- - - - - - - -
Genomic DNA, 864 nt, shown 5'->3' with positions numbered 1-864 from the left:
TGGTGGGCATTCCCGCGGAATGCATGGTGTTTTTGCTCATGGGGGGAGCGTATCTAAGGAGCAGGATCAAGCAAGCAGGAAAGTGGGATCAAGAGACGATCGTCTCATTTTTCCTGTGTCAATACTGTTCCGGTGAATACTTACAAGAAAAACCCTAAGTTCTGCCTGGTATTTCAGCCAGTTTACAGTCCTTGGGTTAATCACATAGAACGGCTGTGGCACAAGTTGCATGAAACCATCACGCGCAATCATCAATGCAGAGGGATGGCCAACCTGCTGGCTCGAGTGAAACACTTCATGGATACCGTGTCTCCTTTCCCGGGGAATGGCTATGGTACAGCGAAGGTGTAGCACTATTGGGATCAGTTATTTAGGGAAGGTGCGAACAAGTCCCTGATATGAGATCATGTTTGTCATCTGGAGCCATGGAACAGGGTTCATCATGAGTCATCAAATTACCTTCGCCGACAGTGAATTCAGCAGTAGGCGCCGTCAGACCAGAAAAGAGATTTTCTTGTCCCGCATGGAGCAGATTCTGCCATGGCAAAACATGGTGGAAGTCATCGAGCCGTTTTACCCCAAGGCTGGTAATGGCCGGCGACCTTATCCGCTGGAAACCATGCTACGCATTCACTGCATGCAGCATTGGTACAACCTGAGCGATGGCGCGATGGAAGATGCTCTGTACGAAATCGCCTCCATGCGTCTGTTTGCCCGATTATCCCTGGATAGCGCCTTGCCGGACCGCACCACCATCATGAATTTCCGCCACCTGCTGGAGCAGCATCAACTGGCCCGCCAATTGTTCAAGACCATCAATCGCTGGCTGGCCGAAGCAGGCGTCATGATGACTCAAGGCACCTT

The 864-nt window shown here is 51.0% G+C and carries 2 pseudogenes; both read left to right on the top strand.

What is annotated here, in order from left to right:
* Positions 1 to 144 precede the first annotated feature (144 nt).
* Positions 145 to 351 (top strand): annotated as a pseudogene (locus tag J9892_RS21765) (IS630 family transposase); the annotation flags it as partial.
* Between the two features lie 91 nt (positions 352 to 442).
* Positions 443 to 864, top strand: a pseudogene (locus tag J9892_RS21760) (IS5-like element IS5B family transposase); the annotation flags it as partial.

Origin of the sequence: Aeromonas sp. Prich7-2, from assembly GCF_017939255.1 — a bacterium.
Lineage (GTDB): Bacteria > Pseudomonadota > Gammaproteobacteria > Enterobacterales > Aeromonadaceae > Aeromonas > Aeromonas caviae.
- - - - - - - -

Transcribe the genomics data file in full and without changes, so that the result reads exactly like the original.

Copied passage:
Genomic DNA, 864 nt, shown 5'->3' with positions numbered 1-864 from the left:
TGGTGGGCATTCCCGCGGAATGCATGGTGTTTTTGCTCATGGGGGGAGCGTATCTAAGGAGCAGGATCAAGCAAGCAGGAAAGTGGGATCAAGAGACGATCGTCTCATTTTTCCTGTGTCAATACTGTTCCGGTGAATACTTACAAGAAAAACCCTAAGTTCTGCCTGGTATTTCAGCCAGTTTACAGTCCTTGGGTTAATCACATAGAACGGCTGTGGCACAAGTTGCATGAAACCATCACGCGCAATCATCAATGCAGAGGGATGGCCAACCTGCTGGCTCGAGTGAAACACTTCATGGATACCGTGTCTCCTTTCCCGGGGAATGGCTATGGTACAGCGAAGGTGTAGCACTATTGGGATCAGTTATTTAGGGAAGGTGCGAACAAGTCCCTGATATGAGATCATGTTTGTCATCTGGAGCCATGGAACAGGGTTCATCATGAGTCATCAAATTACCTTCGCCGACAGTGAATTCAGCAGTAGGCGCCGTCAGACCAGAAAAGAGATTTTCTTGTCCCGCATGGAGCAGATTCTGCCATGGCAAAACATGGTGGAAGTCATCGAGCCGTTTTACCCCAAGGCTGGTAATGGCCGGCGACCTTATCCGCTGGAAACCATGCTACGCATTCACTGCATGCAGCATTGGTACAACCTGAGCGATGGCGCGATGGAAGATGCTCTGTACGAAATCGCCTCCATGCGTCTGTTTGCCCGATTATCCCTGGATAGCGCCTTGCCGGACCGCACCACCATCATGAATTTCCGCCACCTGCTGGAGCAGCATCAACTGGCCCGCCAATTGTTCAAGACCATCAATCGCTGGCTGGCCGAAGCAGGCGTCATGATGACTCAAGGCACCTT

The 864-nt window shown here is 51.0% G+C and carries 2 pseudogenes; both read left to right on the top strand.

What is annotated here, in order from left to right:
* Positions 1 to 144 precede the first annotated feature (144 nt).
* Positions 145 to 351 (top strand): annotated as a pseudogene (locus tag J9892_RS21765) (IS630 family transposase); the annotation flags it as partial.
* Between the two features lie 91 nt (positions 352 to 442).
* Positions 443 to 864, top strand: a pseudogene (locus tag J9892_RS21760) (IS5-like element IS5B family transposase); the annotation flags it as partial.

Origin of the sequence: Aeromonas sp. Prich7-2, from assembly GCF_017939255.1 — a bacterium.
Lineage (GTDB): Bacteria > Pseudomonadota > Gammaproteobacteria > Enterobacterales > Aeromonadaceae > Aeromonas > Aeromonas caviae.